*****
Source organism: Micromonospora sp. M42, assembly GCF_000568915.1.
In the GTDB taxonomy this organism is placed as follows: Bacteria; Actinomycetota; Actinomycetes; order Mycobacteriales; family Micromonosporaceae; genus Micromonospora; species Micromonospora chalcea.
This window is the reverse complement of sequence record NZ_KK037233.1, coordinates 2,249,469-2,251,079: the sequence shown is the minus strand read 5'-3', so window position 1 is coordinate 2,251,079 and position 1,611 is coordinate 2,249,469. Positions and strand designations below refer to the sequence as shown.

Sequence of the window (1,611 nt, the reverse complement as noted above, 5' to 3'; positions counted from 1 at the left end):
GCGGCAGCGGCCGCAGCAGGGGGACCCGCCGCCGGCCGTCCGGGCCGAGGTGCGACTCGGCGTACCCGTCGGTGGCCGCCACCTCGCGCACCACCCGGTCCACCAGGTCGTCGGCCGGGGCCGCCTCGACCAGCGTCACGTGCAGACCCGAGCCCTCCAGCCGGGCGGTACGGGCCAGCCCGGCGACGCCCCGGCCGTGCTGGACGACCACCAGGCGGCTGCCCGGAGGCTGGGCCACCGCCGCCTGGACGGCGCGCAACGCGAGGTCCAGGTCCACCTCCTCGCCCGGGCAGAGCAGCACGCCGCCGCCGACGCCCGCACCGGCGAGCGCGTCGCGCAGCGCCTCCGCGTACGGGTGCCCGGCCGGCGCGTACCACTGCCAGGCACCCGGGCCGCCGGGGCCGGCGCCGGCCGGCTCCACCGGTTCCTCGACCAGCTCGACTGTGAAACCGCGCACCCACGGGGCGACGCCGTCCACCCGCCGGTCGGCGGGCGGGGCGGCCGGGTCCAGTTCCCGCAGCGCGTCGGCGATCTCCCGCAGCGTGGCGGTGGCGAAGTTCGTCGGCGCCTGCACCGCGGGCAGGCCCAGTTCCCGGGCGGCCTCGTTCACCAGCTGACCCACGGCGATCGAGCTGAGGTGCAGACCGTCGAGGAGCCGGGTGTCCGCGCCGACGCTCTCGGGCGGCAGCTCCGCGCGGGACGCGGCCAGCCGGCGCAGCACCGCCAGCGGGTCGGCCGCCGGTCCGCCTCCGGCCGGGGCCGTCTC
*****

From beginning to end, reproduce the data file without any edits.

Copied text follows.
Source organism: Micromonospora sp. M42, assembly GCF_000568915.1.
In the GTDB taxonomy this organism is placed as follows: Bacteria; Actinomycetota; Actinomycetes; order Mycobacteriales; family Micromonosporaceae; genus Micromonospora; species Micromonospora chalcea.
This window is the reverse complement of sequence record NZ_KK037233.1, coordinates 2,249,469-2,251,079: the sequence shown is the minus strand read 5'-3', so window position 1 is coordinate 2,251,079 and position 1,611 is coordinate 2,249,469. Positions and strand designations below refer to the sequence as shown.

Sequence of the window (1,611 nt, the reverse complement as noted above, 5' to 3'; positions counted from 1 at the left end):
GCGGCAGCGGCCGCAGCAGGGGGACCCGCCGCCGGCCGTCCGGGCCGAGGTGCGACTCGGCGTACCCGTCGGTGGCCGCCACCTCGCGCACCACCCGGTCCACCAGGTCGTCGGCCGGGGCCGCCTCGACCAGCGTCACGTGCAGACCCGAGCCCTCCAGCCGGGCGGTACGGGCCAGCCCGGCGACGCCCCGGCCGTGCTGGACGACCACCAGGCGGCTGCCCGGAGGCTGGGCCACCGCCGCCTGGACGGCGCGCAACGCGAGGTCCAGGTCCACCTCCTCGCCCGGGCAGAGCAGCACGCCGCCGCCGACGCCCGCACCGGCGAGCGCGTCGCGCAGCGCCTCCGCGTACGGGTGCCCGGCCGGCGCGTACCACTGCCAGGCACCCGGGCCGCCGGGGCCGGCGCCGGCCGGCTCCACCGGTTCCTCGACCAGCTCGACTGTGAAACCGCGCACCCACGGGGCGACGCCGTCCACCCGCCGGTCGGCGGGCGGGGCGGCCGGGTCCAGTTCCCGCAGCGCGTCGGCGATCTCCCGCAGCGTGGCGGTGGCGAAGTTCGTCGGCGCCTGCACCGCGGGCAGGCCCAGTTCCCGGGCGGCCTCGTTCACCAGCTGACCCACGGCGATCGAGCTGAGGTGCAGACCGTCGAGGAGCCGGGTGTCCGCGCCGACGCTCTCGGGCGGCAGCTCCGCGCGGGACGCGGCCAGCCGGCGCAGCACCGCCAGCGGGTCGGCCGCCGGTCCGCCTCCGGCCGGGGCCGTCTC